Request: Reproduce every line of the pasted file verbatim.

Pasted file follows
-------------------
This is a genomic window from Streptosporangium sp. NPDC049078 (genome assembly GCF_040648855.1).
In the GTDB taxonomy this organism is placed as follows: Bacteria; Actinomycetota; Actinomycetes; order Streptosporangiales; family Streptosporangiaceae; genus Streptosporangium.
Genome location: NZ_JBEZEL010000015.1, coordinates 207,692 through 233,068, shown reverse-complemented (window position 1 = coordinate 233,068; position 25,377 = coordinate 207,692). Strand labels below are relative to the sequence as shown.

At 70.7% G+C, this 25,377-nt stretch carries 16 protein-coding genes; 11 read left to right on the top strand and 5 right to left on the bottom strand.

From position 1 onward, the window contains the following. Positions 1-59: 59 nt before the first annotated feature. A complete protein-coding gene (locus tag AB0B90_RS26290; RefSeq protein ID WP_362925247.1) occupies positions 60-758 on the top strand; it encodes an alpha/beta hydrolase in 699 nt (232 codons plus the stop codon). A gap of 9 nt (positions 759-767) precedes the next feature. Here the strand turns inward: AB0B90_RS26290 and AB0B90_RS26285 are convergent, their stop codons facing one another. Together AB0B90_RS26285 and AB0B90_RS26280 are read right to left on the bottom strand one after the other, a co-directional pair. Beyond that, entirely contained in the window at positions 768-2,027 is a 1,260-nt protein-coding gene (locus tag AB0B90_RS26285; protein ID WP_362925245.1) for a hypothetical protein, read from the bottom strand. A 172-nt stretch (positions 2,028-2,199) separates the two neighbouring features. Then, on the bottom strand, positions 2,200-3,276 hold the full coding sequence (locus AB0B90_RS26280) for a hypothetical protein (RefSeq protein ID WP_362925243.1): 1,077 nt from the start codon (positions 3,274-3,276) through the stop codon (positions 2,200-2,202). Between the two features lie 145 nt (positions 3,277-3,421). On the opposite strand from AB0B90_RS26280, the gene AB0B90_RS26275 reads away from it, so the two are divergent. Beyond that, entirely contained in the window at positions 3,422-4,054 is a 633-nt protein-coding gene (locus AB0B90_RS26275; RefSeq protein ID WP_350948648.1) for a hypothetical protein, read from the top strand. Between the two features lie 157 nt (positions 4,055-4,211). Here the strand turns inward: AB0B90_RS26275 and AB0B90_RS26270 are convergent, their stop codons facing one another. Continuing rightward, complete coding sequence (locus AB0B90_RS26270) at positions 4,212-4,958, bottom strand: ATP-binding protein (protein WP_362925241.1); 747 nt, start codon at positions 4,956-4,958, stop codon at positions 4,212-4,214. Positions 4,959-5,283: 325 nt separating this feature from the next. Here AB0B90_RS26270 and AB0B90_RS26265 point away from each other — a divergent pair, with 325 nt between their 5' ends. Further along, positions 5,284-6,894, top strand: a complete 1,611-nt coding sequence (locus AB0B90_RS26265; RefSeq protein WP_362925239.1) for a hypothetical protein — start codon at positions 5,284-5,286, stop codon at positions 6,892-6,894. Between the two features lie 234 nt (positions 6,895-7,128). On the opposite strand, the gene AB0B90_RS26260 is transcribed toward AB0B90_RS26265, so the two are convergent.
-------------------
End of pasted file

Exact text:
This is a genomic window from Streptosporangium sp. NPDC049078 (genome assembly GCF_040648855.1).
In the GTDB taxonomy this organism is placed as follows: Bacteria; Actinomycetota; Actinomycetes; order Streptosporangiales; family Streptosporangiaceae; genus Streptosporangium.
Genome location: NZ_JBEZEL010000015.1, coordinates 207,692 through 233,068, shown reverse-complemented (window position 1 = coordinate 233,068; position 25,377 = coordinate 207,692). Strand labels below are relative to the sequence as shown.

At 70.7% G+C, this 25,377-nt stretch carries 16 protein-coding genes; 11 read left to right on the top strand and 5 right to left on the bottom strand.

From position 1 onward, the window contains the following. Positions 1-59: 59 nt before the first annotated feature. A complete protein-coding gene (locus tag AB0B90_RS26290; RefSeq protein ID WP_362925247.1) occupies positions 60-758 on the top strand; it encodes an alpha/beta hydrolase in 699 nt (232 codons plus the stop codon). A gap of 9 nt (positions 759-767) precedes the next feature. Here the strand turns inward: AB0B90_RS26290 and AB0B90_RS26285 are convergent, their stop codons facing one another. Together AB0B90_RS26285 and AB0B90_RS26280 are read right to left on the bottom strand one after the other, a co-directional pair. Beyond that, entirely contained in the window at positions 768-2,027 is a 1,260-nt protein-coding gene (locus tag AB0B90_RS26285; protein ID WP_362925245.1) for a hypothetical protein, read from the bottom strand. A 172-nt stretch (positions 2,028-2,199) separates the two neighbouring features. Then, on the bottom strand, positions 2,200-3,276 hold the full coding sequence (locus AB0B90_RS26280) for a hypothetical protein (RefSeq protein ID WP_362925243.1): 1,077 nt from the start codon (positions 3,274-3,276) through the stop codon (positions 2,200-2,202). Between the two features lie 145 nt (positions 3,277-3,421). On the opposite strand from AB0B90_RS26280, the gene AB0B90_RS26275 reads away from it, so the two are divergent. Beyond that, entirely contained in the window at positions 3,422-4,054 is a 633-nt protein-coding gene (locus AB0B90_RS26275; RefSeq protein ID WP_350948648.1) for a hypothetical protein, read from the top strand. Between the two features lie 157 nt (positions 4,055-4,211). Here the strand turns inward: AB0B90_RS26275 and AB0B90_RS26270 are convergent, their stop codons facing one another. Continuing rightward, complete coding sequence (locus AB0B90_RS26270) at positions 4,212-4,958, bottom strand: ATP-binding protein (protein WP_362925241.1); 747 nt, start codon at positions 4,956-4,958, stop codon at positions 4,212-4,214. Positions 4,959-5,283: 325 nt separating this feature from the next. Here AB0B90_RS26270 and AB0B90_RS26265 point away from each other — a divergent pair, with 325 nt between their 5' ends. Further along, positions 5,284-6,894, top strand: a complete 1,611-nt coding sequence (locus AB0B90_RS26265; RefSeq protein WP_362925239.1) for a hypothetical protein — start codon at positions 5,284-5,286, stop codon at positions 6,892-6,894. Between the two features lie 234 nt (positions 6,895-7,128). On the opposite strand, the gene AB0B90_RS26260 is transcribed toward AB0B90_RS26265, so the two are convergent.